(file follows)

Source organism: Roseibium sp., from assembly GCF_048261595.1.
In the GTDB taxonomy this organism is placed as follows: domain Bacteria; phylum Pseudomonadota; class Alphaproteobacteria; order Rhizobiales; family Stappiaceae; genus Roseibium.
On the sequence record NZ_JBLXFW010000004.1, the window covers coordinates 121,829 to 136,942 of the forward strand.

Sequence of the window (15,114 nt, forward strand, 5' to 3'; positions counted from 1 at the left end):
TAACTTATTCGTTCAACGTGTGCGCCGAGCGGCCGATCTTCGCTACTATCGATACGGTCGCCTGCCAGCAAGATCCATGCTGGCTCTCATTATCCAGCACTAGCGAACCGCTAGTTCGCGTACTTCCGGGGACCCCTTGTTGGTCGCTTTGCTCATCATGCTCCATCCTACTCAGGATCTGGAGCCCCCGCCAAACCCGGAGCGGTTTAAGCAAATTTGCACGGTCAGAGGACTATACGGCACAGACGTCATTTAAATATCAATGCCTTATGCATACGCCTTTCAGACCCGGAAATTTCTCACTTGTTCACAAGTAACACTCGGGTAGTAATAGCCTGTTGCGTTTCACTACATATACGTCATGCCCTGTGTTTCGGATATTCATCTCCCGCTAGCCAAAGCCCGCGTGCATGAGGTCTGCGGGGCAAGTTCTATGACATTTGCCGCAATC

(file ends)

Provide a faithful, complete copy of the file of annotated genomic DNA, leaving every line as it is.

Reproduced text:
Source organism: Roseibium sp., from assembly GCF_048261595.1.
In the GTDB taxonomy this organism is placed as follows: domain Bacteria; phylum Pseudomonadota; class Alphaproteobacteria; order Rhizobiales; family Stappiaceae; genus Roseibium.
On the sequence record NZ_JBLXFW010000004.1, the window covers coordinates 121,829 to 136,942 of the forward strand.

Sequence of the window (15,114 nt, forward strand, 5' to 3'; positions counted from 1 at the left end):
TAACTTATTCGTTCAACGTGTGCGCCGAGCGGCCGATCTTCGCTACTATCGATACGGTCGCCTGCCAGCAAGATCCATGCTGGCTCTCATTATCCAGCACTAGCGAACCGCTAGTTCGCGTACTTCCGGGGACCCCTTGTTGGTCGCTTTGCTCATCATGCTCCATCCTACTCAGGATCTGGAGCCCCCGCCAAACCCGGAGCGGTTTAAGCAAATTTGCACGGTCAGAGGACTATACGGCACAGACGTCATTTAAATATCAATGCCTTATGCATACGCCTTTCAGACCCGGAAATTTCTCACTTGTTCACAAGTAACACTCGGGTAGTAATAGCCTGTTGCGTTTCACTACATATACGTCATGCCCTGTGTTTCGGATATTCATCTCCCGCTAGCCAAAGCCCGCGTGCATGAGGTCTGCGGGGCAAGTTCTATGACATTTGCCGCAATC